The gradual victory of the Syrian regime of Pres. Assad over the variety of anti-regime elements, including the Free Syrian Army, the various Islamist groups, particularly IS, and the Kurdish forces, could not have succeeded without the close military support of the Russian air force and the ground forces of Iran and its proxy Hezbollah. From a low of controlling only ca. 25% of Syria, he now controls ca. 60% of the country. He was helped by the alliance of the US and other western allies with the Kurdish and Sunni Arab militias, which were largely responsible for defeating IS. But, the Kurdish groups have been neutralized by the intervention in northern Syria of Turkey, which nominally opposes Assad, but helps his cause by attacking the Kurds.
As a result of this general success, the regime forces have attacked and captured the south-western Syrian province of Dera’a which was an anti-regime stronghold, where the insurrection against Assad started. The Russians apparently arranged their surrender in exchange for giving up their heavy weapons. This brings Assad’s forces close to the Jordanian and Israeli borders. On the Golan, Israel has been helping the anti-Assad forces with intelligence and taking their wounded for treatment in Israel. But, in the wake of the Syrian Army advance and the Russian bombing, it is estimated that ca. 160,000 civilians have left the region and have moved west towards the Golan, where they hope to be protected by Israeli intervention. Now with they surrender of Dera’a province it is expected that they will return en masse.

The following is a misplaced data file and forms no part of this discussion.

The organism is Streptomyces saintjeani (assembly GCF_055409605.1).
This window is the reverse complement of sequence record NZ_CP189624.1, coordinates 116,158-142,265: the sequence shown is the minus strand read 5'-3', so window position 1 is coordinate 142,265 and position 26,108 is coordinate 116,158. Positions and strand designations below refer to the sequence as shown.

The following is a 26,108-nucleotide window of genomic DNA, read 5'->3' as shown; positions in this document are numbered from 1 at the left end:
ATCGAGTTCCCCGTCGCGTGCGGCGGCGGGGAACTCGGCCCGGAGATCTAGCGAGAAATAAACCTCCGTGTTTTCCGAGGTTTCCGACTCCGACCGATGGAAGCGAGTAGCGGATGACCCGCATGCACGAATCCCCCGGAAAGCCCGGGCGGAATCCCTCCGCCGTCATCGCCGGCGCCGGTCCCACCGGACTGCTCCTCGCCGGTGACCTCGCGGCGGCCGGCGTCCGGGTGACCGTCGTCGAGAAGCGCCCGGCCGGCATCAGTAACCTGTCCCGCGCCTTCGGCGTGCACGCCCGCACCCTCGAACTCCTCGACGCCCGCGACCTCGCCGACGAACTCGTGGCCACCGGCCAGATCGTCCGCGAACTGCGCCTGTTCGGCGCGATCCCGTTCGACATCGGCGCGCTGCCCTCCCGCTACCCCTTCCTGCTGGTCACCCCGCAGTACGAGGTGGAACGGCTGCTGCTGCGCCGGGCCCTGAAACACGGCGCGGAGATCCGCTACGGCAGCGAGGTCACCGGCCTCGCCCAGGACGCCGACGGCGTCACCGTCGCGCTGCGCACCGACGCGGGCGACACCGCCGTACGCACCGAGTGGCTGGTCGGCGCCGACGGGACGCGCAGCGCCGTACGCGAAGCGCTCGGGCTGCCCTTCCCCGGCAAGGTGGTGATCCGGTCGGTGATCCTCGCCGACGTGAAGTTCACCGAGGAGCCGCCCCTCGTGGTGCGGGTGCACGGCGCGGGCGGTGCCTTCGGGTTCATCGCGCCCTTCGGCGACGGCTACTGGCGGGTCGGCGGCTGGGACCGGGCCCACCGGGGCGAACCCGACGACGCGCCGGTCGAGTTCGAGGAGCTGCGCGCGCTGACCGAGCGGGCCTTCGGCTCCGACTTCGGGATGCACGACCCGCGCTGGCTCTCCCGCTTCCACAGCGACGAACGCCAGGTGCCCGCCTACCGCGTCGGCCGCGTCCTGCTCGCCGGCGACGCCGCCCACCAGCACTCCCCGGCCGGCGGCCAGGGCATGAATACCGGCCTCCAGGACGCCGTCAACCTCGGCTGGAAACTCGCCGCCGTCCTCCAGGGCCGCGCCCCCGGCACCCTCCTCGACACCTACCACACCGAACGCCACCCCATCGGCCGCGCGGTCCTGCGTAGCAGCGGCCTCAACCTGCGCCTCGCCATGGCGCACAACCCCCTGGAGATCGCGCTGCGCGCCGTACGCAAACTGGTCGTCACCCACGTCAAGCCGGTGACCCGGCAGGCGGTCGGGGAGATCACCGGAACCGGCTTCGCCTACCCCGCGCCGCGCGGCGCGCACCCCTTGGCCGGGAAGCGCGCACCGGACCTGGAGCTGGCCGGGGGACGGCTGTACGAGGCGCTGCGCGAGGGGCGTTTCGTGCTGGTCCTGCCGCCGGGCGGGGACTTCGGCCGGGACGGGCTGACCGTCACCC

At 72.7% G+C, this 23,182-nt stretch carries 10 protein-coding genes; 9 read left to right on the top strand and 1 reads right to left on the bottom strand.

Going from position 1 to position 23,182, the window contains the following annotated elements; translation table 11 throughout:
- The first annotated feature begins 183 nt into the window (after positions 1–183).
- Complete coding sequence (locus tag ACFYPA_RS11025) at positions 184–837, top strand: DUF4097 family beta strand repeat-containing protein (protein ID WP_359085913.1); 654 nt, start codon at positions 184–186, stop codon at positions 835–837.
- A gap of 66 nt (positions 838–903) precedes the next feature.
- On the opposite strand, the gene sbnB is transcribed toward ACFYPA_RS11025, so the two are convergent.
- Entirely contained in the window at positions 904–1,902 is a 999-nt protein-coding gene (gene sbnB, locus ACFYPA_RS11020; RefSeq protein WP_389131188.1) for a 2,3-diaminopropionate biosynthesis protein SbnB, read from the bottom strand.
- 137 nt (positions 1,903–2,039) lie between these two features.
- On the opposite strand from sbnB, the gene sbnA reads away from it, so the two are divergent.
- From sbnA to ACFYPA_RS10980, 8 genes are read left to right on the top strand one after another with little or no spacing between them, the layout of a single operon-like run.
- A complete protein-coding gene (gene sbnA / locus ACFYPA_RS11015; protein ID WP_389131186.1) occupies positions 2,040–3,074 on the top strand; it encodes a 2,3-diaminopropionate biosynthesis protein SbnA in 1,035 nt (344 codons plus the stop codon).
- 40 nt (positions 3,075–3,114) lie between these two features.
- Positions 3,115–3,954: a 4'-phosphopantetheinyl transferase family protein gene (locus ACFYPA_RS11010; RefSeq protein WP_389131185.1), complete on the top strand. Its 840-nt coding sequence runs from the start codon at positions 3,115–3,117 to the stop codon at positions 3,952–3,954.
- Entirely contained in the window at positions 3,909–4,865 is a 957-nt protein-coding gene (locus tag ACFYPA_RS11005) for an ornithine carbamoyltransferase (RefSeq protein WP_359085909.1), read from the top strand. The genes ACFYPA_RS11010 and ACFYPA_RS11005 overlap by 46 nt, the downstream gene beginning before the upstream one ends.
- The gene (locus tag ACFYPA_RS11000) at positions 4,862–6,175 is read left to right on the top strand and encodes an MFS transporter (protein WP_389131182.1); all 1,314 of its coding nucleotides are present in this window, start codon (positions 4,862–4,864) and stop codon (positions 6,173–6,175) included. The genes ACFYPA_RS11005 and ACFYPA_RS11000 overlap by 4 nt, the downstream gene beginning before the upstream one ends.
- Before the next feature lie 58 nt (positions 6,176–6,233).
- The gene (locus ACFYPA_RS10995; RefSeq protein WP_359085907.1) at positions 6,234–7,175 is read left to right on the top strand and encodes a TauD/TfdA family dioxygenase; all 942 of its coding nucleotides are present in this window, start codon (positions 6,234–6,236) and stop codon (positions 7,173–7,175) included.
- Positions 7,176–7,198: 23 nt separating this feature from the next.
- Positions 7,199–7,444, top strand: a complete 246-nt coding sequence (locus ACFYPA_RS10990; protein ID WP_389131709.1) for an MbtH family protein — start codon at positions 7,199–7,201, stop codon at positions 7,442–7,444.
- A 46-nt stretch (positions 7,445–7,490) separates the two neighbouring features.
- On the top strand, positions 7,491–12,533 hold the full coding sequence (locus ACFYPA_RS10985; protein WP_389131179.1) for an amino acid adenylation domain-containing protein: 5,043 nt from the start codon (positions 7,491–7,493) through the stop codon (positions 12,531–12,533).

Israel has made it clear that they do not want to become embroiled in the Syrian civil war, but will not allow Iranian forces (the al Quds Brigade of the Iranian Revolutionary Guards) and Hezbollah to entrench themselves on the Golan adjacent to Israel. So far Israeli intervention in Syria has been restricted to striking largely Iranian and Hezbollah facilities storing missiles and other weapons caches. But, the Iranians, although they have not been able to strike back, have continued their strategy of infiltrating their forces into Syria behind the victorious Syrian Army. In fact, they have gone so far to avoid detection as to have their Iranian soldiers dressed in Syrian Army uniforms, so that it is almost impossible for the IDF to distinguish them.
How the IDF will manage to accomplish its mission to stop the Iranian and Hezbollah forces from entrenching themselves on the Golan while at the same time avoiding conflict with Syrian forces and particularly with the Russian air force is a serious problem. It is for this reason that PM Netanyahu is going once again to meet Pres. Putin in Moscow on Weds. It has been reported that Putin has agreed with the Israeli aim of removing Iran from Syria. However, so far there is no sign of that happening. It would be in Russian’s interest to become the dominant force in Syria rather than Iran, and Israel would certainly prefer this. But, whether or not such an outcome can be managed in the present circumstances remains very much an open question. Failing that, there is likely to be an expanded war between the IDF and the Iranian forces in Syria, also with unknown consequences.